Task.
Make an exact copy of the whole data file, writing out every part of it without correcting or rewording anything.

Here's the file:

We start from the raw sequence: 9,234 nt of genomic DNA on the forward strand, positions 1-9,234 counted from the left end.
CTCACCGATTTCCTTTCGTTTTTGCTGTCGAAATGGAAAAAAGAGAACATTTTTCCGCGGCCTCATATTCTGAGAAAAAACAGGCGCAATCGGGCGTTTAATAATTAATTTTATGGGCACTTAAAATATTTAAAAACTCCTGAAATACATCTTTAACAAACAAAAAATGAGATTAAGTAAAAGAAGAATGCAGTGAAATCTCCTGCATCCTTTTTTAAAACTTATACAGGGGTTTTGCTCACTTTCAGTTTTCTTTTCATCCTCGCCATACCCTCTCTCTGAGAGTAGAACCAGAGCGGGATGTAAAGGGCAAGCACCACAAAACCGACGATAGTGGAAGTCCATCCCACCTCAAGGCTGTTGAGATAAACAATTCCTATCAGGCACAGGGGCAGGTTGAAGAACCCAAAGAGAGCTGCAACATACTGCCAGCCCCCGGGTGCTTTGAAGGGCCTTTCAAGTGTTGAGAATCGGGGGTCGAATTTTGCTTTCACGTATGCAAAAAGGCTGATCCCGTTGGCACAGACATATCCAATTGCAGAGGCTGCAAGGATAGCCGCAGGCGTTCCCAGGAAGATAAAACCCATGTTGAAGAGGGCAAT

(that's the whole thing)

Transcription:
We start from the raw sequence: 9,234 nt of genomic DNA on the forward strand, positions 1-9,234 counted from the left end.
CTCACCGATTTCCTTTCGTTTTTGCTGTCGAAATGGAAAAAAGAGAACATTTTTCCGCGGCCTCATATTCTGAGAAAAAACAGGCGCAATCGGGCGTTTAATAATTAATTTTATGGGCACTTAAAATATTTAAAAACTCCTGAAATACATCTTTAACAAACAAAAAATGAGATTAAGTAAAAGAAGAATGCAGTGAAATCTCCTGCATCCTTTTTTAAAACTTATACAGGGGTTTTGCTCACTTTCAGTTTTCTTTTCATCCTCGCCATACCCTCTCTCTGAGAGTAGAACCAGAGCGGGATGTAAAGGGCAAGCACCACAAAACCGACGATAGTGGAAGTCCATCCCACCTCAAGGCTGTTGAGATAAACAATTCCTATCAGGCACAGGGGCAGGTTGAAGAACCCAAAGAGAGCTGCAACATACTGCCAGCCCCCGGGTGCTTTGAAGGGCCTTTCAAGTGTTGAGAATCGGGGGTCGAATTTTGCTTTCACGTATGCAAAAAGGCTGATCCCGTTGGCACAGACATATCCAATTGCAGAGGCTGCAAGGATAGCCGCAGGCGTTCCCAGGAAGATAAAACCCATGTTGAAGAGGGCAAT